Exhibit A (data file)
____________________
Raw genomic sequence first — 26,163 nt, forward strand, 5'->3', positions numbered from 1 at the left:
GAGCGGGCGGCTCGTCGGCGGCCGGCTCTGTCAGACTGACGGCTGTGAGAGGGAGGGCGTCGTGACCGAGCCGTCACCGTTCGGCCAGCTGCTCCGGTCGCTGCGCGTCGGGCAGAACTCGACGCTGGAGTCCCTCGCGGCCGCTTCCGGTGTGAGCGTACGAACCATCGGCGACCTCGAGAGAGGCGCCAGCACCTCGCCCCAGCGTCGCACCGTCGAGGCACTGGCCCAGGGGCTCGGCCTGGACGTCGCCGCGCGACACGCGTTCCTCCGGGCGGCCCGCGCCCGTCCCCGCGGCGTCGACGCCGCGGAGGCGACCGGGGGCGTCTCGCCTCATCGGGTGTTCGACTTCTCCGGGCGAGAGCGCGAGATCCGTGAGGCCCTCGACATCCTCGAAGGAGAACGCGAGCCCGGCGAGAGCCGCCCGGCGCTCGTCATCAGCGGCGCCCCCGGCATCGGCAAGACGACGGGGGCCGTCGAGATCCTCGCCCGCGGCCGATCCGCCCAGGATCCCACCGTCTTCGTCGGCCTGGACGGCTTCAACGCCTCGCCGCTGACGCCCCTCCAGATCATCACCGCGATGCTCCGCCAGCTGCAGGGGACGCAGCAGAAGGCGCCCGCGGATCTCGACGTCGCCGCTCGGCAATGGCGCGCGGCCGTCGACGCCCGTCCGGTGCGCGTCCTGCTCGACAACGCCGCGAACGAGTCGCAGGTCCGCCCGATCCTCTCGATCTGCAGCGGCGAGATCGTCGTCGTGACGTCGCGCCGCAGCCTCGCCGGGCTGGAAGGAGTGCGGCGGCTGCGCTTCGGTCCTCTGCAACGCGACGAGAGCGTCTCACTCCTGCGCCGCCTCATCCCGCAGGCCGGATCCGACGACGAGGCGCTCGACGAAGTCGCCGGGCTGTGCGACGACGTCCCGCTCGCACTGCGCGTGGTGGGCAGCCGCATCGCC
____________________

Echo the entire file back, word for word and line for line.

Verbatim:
Raw genomic sequence first — 26,163 nt, forward strand, 5'->3', positions numbered from 1 at the left:
GAGCGGGCGGCTCGTCGGCGGCCGGCTCTGTCAGACTGACGGCTGTGAGAGGGAGGGCGTCGTGACCGAGCCGTCACCGTTCGGCCAGCTGCTCCGGTCGCTGCGCGTCGGGCAGAACTCGACGCTGGAGTCCCTCGCGGCCGCTTCCGGTGTGAGCGTACGAACCATCGGCGACCTCGAGAGAGGCGCCAGCACCTCGCCCCAGCGTCGCACCGTCGAGGCACTGGCCCAGGGGCTCGGCCTGGACGTCGCCGCGCGACACGCGTTCCTCCGGGCGGCCCGCGCCCGTCCCCGCGGCGTCGACGCCGCGGAGGCGACCGGGGGCGTCTCGCCTCATCGGGTGTTCGACTTCTCCGGGCGAGAGCGCGAGATCCGTGAGGCCCTCGACATCCTCGAAGGAGAACGCGAGCCCGGCGAGAGCCGCCCGGCGCTCGTCATCAGCGGCGCCCCCGGCATCGGCAAGACGACGGGGGCCGTCGAGATCCTCGCCCGCGGCCGATCCGCCCAGGATCCCACCGTCTTCGTCGGCCTGGACGGCTTCAACGCCTCGCCGCTGACGCCCCTCCAGATCATCACCGCGATGCTCCGCCAGCTGCAGGGGACGCAGCAGAAGGCGCCCGCGGATCTCGACGTCGCCGCTCGGCAATGGCGCGCGGCCGTCGACGCCCGTCCGGTGCGCGTCCTGCTCGACAACGCCGCGAACGAGTCGCAGGTCCGCCCGATCCTCTCGATCTGCAGCGGCGAGATCGTCGTCGTGACGTCGCGCCGCAGCCTCGCCGGGCTGGAAGGAGTGCGGCGGCTGCGCTTCGGTCCTCTGCAACGCGACGAGAGCGTCTCACTCCTGCGCCGCCTCATCCCGCAGGCCGGATCCGACGACGAGGCGCTCGACGAAGTCGCCGGGCTGTGCGACGACGTCCCGCTCGCACTGCGCGTGGTGGGCAGCCGCATCGCC